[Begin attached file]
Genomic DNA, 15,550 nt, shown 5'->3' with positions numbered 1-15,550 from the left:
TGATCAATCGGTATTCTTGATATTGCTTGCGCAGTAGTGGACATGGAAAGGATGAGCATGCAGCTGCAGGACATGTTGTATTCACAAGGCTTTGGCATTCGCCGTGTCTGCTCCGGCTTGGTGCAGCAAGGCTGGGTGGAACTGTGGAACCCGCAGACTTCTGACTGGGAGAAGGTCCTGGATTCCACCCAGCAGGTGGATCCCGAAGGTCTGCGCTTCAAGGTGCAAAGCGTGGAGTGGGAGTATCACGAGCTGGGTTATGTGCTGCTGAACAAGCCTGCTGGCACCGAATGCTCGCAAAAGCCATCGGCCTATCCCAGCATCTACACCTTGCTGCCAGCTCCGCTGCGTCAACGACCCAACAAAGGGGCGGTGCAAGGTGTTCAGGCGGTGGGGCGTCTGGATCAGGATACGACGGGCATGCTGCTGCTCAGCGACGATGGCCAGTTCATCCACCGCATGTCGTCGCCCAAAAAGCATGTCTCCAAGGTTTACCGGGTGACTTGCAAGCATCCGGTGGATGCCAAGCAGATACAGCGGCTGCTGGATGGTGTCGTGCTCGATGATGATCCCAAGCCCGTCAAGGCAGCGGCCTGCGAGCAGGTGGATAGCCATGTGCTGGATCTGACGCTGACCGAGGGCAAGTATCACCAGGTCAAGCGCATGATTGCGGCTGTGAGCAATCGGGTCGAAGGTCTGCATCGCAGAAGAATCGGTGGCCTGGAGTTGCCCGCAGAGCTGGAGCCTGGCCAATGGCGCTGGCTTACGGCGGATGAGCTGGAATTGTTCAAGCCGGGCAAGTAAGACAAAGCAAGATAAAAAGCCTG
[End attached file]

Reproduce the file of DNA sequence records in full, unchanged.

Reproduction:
Genomic DNA, 15,550 nt, shown 5'->3' with positions numbered 1-15,550 from the left:
TGATCAATCGGTATTCTTGATATTGCTTGCGCAGTAGTGGACATGGAAAGGATGAGCATGCAGCTGCAGGACATGTTGTATTCACAAGGCTTTGGCATTCGCCGTGTCTGCTCCGGCTTGGTGCAGCAAGGCTGGGTGGAACTGTGGAACCCGCAGACTTCTGACTGGGAGAAGGTCCTGGATTCCACCCAGCAGGTGGATCCCGAAGGTCTGCGCTTCAAGGTGCAAAGCGTGGAGTGGGAGTATCACGAGCTGGGTTATGTGCTGCTGAACAAGCCTGCTGGCACCGAATGCTCGCAAAAGCCATCGGCCTATCCCAGCATCTACACCTTGCTGCCAGCTCCGCTGCGTCAACGACCCAACAAAGGGGCGGTGCAAGGTGTTCAGGCGGTGGGGCGTCTGGATCAGGATACGACGGGCATGCTGCTGCTCAGCGACGATGGCCAGTTCATCCACCGCATGTCGTCGCCCAAAAAGCATGTCTCCAAGGTTTACCGGGTGACTTGCAAGCATCCGGTGGATGCCAAGCAGATACAGCGGCTGCTGGATGGTGTCGTGCTCGATGATGATCCCAAGCCCGTCAAGGCAGCGGCCTGCGAGCAGGTGGATAGCCATGTGCTGGATCTGACGCTGACCGAGGGCAAGTATCACCAGGTCAAGCGCATGATTGCGGCTGTGAGCAATCGGGTCGAAGGTCTGCATCGCAGAAGAATCGGTGGCCTGGAGTTGCCCGCAGAGCTGGAGCCTGGCCAATGGCGCTGGCTTACGGCGGATGAGCTGGAATTGTTCAAGCCGGGCAAGTAAGACAAAGCAAGATAAAAAGCCTG